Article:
October 15, 2006
The Book Thief
The Book Thief by Markus Zusak
Young Adult Fiction
Finished on 10/9/06
Rating: A+ (10/10 Superb!)
Wow. Where do I begin?
This was simply the best book I’ve read all year. It may very well be the best book I have ever read. I will even venture to say it was better than To Kill A Mockingbird (one of my absolute favorite books). It was better than The Kite Runner. It was better than The Sparrow… and Atonement. Well, you get the idea.
I don’t know if I’ve ever felt such emotion from the printed word. It moved me beyond description. Every single page (and quite possibly every sentence) was a gem. I’ve been sitting here, thumbing through the book, re-reading highlighted passages and entire chapters. There are so many quotes I could share in this review, but I think they’re best read in the context of the story.
"Death" narrates the book and tells us of how he came to know the book thief. While a bit unconventional for a narrator, he is eloquent and, ironically, an ultimately benevolent and compassionate soul. I came to care as much for him as I did Liesel, Rosa, Hans, Max, and Rudy, each of whom is so distinctly drawn that I was left with a sense of deep love and tenderness for their individual roles in this story.
The Book Thief is the tale of a young girl, living with her new foster parents in Germany at the beginning of World War II. It’s a story about a Jewish man in hiding. And it’s story about German citizens refusing to follow along like sheep, standing their ground and showing love and compassion toward their fellow human beings.
This is a love story. Love of a family. Love of a stranger. Love of a playmate. Love of reading and books.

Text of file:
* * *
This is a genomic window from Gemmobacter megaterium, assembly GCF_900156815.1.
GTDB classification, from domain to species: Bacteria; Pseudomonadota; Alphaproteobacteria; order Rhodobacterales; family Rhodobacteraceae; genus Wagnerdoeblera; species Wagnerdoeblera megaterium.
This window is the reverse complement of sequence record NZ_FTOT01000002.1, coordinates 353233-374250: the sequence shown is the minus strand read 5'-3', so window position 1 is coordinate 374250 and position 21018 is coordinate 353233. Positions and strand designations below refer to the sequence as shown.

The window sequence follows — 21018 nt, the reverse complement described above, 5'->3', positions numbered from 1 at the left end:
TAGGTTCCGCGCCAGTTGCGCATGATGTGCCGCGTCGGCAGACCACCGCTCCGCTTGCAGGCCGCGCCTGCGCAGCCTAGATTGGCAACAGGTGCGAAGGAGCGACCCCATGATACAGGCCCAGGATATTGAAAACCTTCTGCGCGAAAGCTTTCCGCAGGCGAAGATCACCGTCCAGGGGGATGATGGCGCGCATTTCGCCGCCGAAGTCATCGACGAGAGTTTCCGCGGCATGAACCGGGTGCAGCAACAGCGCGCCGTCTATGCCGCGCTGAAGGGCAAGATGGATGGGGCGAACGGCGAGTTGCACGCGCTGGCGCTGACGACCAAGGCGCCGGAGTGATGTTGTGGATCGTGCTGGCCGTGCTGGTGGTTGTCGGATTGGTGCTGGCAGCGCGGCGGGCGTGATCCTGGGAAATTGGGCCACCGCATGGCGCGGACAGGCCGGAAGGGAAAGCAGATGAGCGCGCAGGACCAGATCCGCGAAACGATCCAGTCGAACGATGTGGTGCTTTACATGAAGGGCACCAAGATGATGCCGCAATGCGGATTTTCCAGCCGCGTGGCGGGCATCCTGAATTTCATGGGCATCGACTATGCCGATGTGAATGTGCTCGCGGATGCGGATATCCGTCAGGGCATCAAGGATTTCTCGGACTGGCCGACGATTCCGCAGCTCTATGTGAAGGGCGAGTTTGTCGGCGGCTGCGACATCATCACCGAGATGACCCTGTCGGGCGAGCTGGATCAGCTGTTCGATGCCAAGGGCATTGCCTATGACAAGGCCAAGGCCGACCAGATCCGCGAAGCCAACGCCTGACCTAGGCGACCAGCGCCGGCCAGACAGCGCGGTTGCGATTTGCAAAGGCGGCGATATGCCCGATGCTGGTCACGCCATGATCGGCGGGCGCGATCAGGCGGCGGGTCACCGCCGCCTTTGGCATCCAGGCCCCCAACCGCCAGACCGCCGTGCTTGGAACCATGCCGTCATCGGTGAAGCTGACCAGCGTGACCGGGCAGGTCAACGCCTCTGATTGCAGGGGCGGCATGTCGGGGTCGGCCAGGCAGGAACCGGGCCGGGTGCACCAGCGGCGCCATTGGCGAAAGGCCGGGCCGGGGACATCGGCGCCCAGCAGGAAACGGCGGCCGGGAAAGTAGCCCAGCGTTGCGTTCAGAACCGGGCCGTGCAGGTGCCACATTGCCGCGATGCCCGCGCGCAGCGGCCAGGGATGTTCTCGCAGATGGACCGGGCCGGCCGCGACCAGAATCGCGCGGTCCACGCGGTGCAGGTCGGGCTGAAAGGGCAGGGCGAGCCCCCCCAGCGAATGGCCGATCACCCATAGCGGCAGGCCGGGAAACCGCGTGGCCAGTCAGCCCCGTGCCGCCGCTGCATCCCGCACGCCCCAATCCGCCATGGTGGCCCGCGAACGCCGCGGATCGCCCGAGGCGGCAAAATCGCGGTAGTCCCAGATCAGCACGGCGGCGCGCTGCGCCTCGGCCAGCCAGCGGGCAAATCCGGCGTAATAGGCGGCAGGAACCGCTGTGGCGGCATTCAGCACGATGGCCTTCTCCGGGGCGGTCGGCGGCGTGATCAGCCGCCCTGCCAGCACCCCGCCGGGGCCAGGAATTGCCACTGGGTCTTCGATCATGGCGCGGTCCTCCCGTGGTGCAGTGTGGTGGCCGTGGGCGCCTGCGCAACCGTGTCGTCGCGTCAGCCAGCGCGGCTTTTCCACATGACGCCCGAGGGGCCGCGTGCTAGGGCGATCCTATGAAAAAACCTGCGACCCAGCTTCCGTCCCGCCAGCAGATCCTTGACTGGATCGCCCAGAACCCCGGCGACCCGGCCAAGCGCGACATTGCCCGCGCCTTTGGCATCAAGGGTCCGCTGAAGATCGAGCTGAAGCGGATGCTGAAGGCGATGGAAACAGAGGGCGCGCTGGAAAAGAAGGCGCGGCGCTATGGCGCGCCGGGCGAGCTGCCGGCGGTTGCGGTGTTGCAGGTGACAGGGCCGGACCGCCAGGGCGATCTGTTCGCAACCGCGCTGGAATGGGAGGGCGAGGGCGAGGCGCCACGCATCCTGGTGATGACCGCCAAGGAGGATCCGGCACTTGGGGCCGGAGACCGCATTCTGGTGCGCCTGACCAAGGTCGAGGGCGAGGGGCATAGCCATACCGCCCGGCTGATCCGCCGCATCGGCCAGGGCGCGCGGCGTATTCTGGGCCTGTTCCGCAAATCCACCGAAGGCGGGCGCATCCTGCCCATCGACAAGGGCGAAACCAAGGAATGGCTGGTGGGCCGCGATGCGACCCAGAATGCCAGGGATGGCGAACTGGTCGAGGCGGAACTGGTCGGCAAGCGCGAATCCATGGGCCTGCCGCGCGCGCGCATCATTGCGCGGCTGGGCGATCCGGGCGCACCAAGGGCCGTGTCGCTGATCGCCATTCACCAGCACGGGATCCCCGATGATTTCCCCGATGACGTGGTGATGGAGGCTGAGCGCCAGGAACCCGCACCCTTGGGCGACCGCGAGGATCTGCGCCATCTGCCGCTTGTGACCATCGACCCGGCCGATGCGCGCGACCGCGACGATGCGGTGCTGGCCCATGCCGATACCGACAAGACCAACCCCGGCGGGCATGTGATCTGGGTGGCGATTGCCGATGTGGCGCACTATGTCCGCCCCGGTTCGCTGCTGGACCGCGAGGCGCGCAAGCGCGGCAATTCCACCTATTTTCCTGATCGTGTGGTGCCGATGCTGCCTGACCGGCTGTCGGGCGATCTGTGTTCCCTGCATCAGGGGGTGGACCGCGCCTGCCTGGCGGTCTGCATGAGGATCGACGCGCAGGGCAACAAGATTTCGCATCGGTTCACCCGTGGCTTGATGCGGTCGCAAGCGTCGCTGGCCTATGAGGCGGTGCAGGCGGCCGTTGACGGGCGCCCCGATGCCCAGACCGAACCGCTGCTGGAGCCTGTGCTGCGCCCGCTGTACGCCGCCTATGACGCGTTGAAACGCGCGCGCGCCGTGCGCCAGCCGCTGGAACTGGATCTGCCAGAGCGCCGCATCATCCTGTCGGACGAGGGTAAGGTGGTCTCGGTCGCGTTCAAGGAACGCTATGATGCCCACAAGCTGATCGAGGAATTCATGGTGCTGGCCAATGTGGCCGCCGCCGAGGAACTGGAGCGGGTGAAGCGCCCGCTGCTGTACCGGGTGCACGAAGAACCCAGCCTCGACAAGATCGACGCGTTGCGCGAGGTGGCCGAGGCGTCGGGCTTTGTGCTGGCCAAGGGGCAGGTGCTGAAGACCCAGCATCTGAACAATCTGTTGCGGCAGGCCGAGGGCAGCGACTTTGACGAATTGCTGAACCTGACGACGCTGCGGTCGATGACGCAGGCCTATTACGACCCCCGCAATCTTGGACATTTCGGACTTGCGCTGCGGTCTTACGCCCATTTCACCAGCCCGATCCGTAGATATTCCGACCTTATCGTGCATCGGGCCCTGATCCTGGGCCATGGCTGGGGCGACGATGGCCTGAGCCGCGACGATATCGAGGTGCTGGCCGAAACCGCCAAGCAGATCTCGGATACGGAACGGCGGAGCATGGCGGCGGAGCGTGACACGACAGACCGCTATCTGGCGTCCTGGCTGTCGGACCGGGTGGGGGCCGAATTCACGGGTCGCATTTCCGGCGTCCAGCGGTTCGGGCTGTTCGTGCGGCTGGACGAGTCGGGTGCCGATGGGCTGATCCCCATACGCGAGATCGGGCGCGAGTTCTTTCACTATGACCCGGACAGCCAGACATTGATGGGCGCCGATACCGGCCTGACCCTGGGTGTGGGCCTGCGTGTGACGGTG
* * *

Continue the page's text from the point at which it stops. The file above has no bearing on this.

It’s a story about courage.
And it’s a story about death.
The Book Thief is an extremely emotional and draining narrative (how can anything about the Holocaust not be depressing?). I sobbed as the last pages drew closer. It's as moving as Schindler's List and The Pianist. But... I think it's worth the tears. It was just so damned good. I can’t remember the last time I was so affected by a book.
The Book Thief is classified as a Young Adult novel, but I believe it crosses over to contemporary fiction quite well. The young protagonist (Liesel) is reminiscent of Scout (To Kill a Mockingbird) and Griff (An Unfinished Life) and I doubt I’ll ever forget her or her story. The dialogue is marvelous and the pacing is consistently steady, with just enough tension to keep the pages turning (and not as predictable as I thought!). I wonder if this will ever be taught in high school English classes. It should be; it’s so powerful and, I would think, suitable for that age group. (It maybe even be good for junior high school students, although perhaps they're too young to really get much out of it.)
This is definitely one to read again, slowly savoring the lyrical prose now that the final outcome has been revealed. Unless something else knocks my socks off (The Thirteenth Tale, perhaps?), I’ve found my #1 read for 2006. Absolutely phenomenal and achingly beautiful.